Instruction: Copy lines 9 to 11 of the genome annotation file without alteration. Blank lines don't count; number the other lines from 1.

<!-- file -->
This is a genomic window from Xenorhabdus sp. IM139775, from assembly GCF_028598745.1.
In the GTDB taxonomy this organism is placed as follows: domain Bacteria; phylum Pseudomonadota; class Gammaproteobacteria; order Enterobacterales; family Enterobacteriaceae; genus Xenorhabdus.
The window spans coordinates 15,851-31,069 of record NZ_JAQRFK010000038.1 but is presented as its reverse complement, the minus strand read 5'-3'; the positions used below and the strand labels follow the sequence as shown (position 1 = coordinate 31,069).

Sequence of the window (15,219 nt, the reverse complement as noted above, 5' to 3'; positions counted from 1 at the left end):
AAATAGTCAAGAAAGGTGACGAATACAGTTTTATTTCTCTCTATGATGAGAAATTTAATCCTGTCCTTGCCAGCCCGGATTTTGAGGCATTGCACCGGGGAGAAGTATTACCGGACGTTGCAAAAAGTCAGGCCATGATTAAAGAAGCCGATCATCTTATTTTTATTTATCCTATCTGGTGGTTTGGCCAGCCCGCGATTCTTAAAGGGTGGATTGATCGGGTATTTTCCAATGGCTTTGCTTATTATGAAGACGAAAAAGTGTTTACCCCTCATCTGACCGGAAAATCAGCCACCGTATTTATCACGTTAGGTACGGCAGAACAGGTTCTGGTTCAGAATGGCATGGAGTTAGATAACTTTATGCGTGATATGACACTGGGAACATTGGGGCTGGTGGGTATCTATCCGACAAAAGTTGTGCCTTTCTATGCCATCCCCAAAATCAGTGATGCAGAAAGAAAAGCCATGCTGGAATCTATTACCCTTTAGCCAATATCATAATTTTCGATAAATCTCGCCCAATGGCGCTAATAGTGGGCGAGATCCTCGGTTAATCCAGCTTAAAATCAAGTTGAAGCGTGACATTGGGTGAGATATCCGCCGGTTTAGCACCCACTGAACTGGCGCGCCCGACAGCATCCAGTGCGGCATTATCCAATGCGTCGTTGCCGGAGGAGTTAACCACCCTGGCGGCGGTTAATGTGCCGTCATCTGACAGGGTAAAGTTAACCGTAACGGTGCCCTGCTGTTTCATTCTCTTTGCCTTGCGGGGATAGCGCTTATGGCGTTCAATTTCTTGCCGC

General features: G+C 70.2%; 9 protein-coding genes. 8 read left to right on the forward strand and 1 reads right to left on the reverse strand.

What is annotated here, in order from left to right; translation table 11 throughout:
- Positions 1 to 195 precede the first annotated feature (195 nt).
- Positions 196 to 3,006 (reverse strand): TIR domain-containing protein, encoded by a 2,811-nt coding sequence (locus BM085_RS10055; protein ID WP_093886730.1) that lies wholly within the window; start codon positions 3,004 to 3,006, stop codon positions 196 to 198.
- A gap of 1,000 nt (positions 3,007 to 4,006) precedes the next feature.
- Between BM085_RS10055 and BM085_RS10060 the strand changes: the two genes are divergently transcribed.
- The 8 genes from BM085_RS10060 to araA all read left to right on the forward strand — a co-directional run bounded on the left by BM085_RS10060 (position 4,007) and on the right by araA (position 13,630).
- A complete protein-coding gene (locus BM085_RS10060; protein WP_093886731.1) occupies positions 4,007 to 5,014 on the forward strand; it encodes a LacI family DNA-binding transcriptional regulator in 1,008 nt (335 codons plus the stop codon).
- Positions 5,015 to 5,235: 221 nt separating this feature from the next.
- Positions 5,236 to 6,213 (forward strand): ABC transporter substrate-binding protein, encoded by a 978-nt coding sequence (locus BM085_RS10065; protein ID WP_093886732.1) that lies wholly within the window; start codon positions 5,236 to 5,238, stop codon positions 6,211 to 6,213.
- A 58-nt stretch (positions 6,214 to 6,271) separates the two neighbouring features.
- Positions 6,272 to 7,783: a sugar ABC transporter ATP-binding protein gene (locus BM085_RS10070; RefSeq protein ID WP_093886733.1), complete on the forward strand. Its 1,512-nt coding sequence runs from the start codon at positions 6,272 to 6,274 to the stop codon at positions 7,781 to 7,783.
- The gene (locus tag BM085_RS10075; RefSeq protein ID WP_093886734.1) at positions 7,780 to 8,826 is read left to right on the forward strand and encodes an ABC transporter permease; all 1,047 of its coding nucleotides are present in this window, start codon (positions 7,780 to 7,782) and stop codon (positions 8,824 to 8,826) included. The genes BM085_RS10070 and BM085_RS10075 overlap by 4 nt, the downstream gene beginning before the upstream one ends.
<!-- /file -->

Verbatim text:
- Positions 196 to 3,006 (reverse strand): TIR domain-containing protein, encoded by a 2,811-nt coding sequence (locus BM085_RS10055; protein ID WP_093886730.1) that lies wholly within the window; start codon positions 3,004 to 3,006, stop codon positions 196 to 198.
- A gap of 1,000 nt (positions 3,007 to 4,006) precedes the next feature.
- Between BM085_RS10055 and BM085_RS10060 the strand changes: the two genes are divergently transcribed.